Essay: Leadership by Gayle C. Avery

Pages: 4 (1272 words)  ·  Bibliography Sources: 1  ·  Level: Master's  ·  Topic: Leadership  ·  Buy for $19.77

SAMPLE EXCERPT:

[. . .] 17-18). Characteristics of this time period include minimal differences between leaders and followers, or perhaps organizations in which the adaptability and accountability of members is so strong that there either are no leaders or everyone is considered a leader.

The principle basis for the second part of Understanding Leadership is to offer a variety of case studies that effectively demonstrate the varying principles of leadership that the author addressed in the first segment of this book. In doing so, it is fairly noteworthy to mention that Avery has selected examples from international settings that encompass North America, Europe, and Australia as well so that students are able to understand the global application of the concepts the author has denoted. 10 cases studies are used in all within this part of the book. Some of the more interesting case studies actually apply to formal leadership in a political context in which the author provides examples of presidents utilizing some of the same theories of leadership that those in private corporations, such as BMW and Rodenstock (Avery, 2004 p. 279), utilize to establish policy and to incorporate the assets that their followers inherently represent. In fact, the decision making process that the author portrays for both private and public leadership (such as those alluded to in the aforementioned examples) demonstrates the inexorable tendency of leaders to incorporate more input and support from their followers in determining what sort of policy is adapted and decisions are made.

Furthermore, it is important to note that even in this second section, the author fails to vary from her motif of delivering this information and its examples in a didactic manner. To that end, the examples provided by specific case studies are frequently followed by analysis questions that help readers to interpret the cases in the context of the theories provided in the first section. The particular virtue of Understanding leadership lies in Ayer's chronicling of the evolution of leadership theory and its implementation, which began from a fairly autonomous form of leadership in which there was little input from followers, to eventually transform into the leadership characterized by the Organic Period, in which there is a considerable amount of equity between leaders and their followers, and fairly slight distinctions between the two. In depicting this evolution through academic theories and examples via case studies, Ayers is essentially depicting the increase in value of followers, which is widely shown throughout the manuscript to increase the efficacy of the various organizations exemplified in the book.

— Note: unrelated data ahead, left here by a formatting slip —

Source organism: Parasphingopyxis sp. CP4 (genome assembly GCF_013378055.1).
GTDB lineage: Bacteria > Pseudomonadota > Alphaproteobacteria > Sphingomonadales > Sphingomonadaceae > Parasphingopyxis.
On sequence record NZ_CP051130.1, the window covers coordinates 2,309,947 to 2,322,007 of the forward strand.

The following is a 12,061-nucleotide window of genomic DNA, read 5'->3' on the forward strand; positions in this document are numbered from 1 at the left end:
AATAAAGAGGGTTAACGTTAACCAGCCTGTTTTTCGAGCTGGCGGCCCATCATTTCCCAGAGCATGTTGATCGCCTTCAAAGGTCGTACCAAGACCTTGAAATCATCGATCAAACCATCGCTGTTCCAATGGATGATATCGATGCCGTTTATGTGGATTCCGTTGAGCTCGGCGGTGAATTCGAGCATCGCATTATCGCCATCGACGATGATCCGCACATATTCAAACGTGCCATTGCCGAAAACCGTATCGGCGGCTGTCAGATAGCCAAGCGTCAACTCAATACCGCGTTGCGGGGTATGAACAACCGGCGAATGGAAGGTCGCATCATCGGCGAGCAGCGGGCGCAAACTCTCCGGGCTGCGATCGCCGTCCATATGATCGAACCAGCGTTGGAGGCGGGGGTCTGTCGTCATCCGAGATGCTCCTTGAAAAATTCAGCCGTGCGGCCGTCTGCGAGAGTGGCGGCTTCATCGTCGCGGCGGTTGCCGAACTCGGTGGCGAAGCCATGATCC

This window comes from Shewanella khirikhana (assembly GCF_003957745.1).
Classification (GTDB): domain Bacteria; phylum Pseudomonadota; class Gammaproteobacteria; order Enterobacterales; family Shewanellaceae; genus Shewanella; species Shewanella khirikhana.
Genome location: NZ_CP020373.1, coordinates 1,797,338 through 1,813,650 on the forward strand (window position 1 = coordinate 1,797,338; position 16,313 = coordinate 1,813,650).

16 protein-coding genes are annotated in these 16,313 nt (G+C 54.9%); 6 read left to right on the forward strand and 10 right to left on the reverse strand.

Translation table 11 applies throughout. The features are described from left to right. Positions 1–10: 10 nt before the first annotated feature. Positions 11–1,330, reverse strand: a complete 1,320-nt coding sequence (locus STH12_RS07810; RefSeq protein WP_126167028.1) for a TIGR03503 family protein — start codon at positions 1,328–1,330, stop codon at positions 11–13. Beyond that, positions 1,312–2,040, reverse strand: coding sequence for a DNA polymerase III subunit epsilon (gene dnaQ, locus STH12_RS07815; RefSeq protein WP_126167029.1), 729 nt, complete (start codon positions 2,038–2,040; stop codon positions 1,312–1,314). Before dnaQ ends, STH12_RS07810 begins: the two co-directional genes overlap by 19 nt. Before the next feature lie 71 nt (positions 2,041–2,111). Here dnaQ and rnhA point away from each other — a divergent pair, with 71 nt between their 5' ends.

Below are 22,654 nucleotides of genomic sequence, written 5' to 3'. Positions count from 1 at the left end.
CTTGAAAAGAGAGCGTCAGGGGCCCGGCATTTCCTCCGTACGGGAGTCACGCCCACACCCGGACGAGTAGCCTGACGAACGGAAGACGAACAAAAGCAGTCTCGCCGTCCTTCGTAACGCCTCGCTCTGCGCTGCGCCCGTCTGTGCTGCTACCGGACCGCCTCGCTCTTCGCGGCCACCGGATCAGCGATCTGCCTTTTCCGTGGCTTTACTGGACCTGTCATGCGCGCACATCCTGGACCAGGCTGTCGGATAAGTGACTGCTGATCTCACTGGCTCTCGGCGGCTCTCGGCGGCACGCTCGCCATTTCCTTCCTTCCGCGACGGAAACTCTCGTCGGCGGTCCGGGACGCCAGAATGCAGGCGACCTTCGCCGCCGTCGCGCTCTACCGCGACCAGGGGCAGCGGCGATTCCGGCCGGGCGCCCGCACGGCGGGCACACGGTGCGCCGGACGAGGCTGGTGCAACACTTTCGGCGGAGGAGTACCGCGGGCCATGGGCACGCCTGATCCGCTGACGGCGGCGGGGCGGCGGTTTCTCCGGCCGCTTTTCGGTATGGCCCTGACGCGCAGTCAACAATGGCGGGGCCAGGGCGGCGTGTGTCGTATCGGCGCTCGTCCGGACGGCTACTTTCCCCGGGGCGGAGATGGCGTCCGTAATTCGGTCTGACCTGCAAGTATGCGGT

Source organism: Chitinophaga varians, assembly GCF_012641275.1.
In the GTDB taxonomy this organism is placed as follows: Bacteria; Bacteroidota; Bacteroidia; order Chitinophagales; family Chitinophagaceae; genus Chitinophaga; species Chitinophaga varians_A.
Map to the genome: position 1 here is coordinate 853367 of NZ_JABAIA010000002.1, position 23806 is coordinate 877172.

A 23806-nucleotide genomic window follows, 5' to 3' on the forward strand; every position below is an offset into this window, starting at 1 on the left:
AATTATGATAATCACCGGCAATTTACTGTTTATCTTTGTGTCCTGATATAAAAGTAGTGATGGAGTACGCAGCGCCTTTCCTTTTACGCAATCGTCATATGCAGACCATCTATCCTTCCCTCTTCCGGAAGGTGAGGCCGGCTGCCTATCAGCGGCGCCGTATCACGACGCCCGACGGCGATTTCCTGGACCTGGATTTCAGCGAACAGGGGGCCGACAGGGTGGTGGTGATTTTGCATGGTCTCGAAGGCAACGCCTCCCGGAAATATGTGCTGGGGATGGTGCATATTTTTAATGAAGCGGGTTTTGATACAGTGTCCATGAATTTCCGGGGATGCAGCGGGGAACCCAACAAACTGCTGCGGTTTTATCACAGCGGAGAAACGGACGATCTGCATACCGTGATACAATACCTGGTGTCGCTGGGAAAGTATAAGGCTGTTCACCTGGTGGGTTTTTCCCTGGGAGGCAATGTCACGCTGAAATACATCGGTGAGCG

However, it is not until one has read the entirety of the first section that Ayers' methodology becomes readily apparent to her readers. It is difficult to understand the author's reasons for presenting the myriad theories of leadership until she ties them together in the last chapter of the first part of the book, which provides an integration of both the theories and paradigms previously presented so that the reader can tell how they relate. Also, the stratifications of the different paradigms in leadership as they are codified throughout time are a little curious as well. In particular, it is surprising to see that Ayers has categorized all of antiquity up until the end of the 20th centuries as encompassing just one model of leadership -- one would expect more diversity in the types of leadership demonstrated in all that time.

However, due to the comprehensive nature of this book, and to the vast amount of material covered in it, it is an extremely useful tome about leadership. By choosing to emphasize the evolution of the importance of followers to a leadership and to an organization, Ayers is able to show times are changing and the leadership required to make those changes is changing as well.

References

Avery, G.C. (2004). Understanding… [END OF PREVIEW]

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